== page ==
“In New York, the subways have advertisements about St. Petersburg. The palm trees, the blue water…now that I’m here, I kinda don’t want to go back.”
So opened Jenny Xie at her poetry reading on April 10 at the St. Petersburg College Gibbs Music Center. Xie read excerpts from her book “Eye Level” to SPC students, faculty, and staff, intermingled with stories from her own childhood.
Living in Two Worlds
Xie, winner of the 2017 Walt Whitman Award administered by the Academy of American Poets, was born in China but moved to the US when she was four and grew up in New Jersey. At the reading, she recounted stories of growing up as an immigrant. She talked about the strangeness of visiting a family in China she could hardly remember, an immigrant network searching garage sales on the weekends, and her own travelling abroad in her 20s through Cambodia and Hong Kong. Her poetry reflects on many of these situations, and her unique viewpoint as an immigrant herself. She said she wanted to speak on “calling up people through our perception of them…and being called upon by their perception of us.”
Expression of the Soul
Xie read five poems from her book “Eye Level.” Many lines spoke of self-identity, a theme Xie said was a struggle when she lived abroad.
“When your environment changes,” she said, “it reflects in who you are.”
Her poems have themes of family bonds, too. She spoke of folk remedies in one poem – all taught by her mother — and one she learns from.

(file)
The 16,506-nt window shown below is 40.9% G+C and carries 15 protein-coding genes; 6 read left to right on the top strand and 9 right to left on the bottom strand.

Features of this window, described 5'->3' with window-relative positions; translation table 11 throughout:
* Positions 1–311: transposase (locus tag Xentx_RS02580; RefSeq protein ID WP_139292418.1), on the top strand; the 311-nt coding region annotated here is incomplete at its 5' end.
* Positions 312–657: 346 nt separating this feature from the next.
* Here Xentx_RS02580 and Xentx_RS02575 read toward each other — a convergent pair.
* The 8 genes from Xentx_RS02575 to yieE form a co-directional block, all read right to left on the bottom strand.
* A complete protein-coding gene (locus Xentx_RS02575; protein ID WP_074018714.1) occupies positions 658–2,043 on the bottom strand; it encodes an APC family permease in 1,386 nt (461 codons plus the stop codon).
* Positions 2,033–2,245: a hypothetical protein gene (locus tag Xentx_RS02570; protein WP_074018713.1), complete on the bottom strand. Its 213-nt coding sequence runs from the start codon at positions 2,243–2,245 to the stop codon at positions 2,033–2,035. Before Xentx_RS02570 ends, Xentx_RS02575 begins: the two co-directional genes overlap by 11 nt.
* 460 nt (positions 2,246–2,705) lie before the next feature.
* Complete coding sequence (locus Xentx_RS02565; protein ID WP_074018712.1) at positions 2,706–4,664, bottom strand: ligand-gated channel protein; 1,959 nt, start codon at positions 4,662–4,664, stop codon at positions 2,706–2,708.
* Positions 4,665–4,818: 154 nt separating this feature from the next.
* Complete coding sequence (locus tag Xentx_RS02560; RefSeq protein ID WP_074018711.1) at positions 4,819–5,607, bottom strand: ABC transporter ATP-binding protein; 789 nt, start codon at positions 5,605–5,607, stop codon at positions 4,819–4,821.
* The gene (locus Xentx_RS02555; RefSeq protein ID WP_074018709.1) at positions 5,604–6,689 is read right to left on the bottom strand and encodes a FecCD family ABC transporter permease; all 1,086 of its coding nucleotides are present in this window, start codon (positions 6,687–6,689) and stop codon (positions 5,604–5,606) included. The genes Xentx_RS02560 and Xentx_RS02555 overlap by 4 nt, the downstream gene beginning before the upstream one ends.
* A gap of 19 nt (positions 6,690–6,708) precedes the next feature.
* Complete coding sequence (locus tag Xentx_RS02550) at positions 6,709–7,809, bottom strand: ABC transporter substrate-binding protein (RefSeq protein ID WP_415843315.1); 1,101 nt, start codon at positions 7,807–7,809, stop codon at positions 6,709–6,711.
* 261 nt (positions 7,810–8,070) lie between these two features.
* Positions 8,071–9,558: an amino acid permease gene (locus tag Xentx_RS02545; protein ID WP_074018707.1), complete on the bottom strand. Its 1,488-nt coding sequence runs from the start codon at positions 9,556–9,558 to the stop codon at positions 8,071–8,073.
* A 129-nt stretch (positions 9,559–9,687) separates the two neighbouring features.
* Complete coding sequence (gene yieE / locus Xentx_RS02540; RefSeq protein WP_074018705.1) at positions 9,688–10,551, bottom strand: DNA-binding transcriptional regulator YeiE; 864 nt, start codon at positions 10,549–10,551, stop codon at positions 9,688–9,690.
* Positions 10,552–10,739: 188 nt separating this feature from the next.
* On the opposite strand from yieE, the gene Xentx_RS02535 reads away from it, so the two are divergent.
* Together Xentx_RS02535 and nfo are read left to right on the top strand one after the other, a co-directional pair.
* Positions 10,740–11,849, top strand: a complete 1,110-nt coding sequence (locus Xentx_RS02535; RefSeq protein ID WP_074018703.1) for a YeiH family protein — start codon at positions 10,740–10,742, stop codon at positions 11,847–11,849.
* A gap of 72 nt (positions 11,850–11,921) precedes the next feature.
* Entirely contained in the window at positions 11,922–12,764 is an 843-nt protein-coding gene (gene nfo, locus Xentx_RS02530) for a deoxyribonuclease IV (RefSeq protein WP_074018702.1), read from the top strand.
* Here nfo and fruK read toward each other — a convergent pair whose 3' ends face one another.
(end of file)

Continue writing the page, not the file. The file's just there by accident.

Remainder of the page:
“People always come up saying they’ve heard those, or tell me of remedies they’ve heard growing up,” she said with a smile. “Most remedies are about keeping the body invulnerable…so many cultures have ways to do that.”
After the talk, Xie opened up the floor for questions. When asked how she started writing poetry, she mentioned having trouble with her attention span as a child. She said that because poetry relates fragment and fractures, it weaves together language to make sense, whether or not it was structured with “proper” English.
“You didn’t need pages upon pages,” she said with a laugh. “I like how it didn’t have to be perfect. There’s a certain wildness to it.
Xie’s unique viewpoint made for an hour of visual travel. The audience rode with her through time and space, carried along by her words into a place they’ll never know. The poems themselves wove pieces of history into a tapestry of images displayed in a genealogy.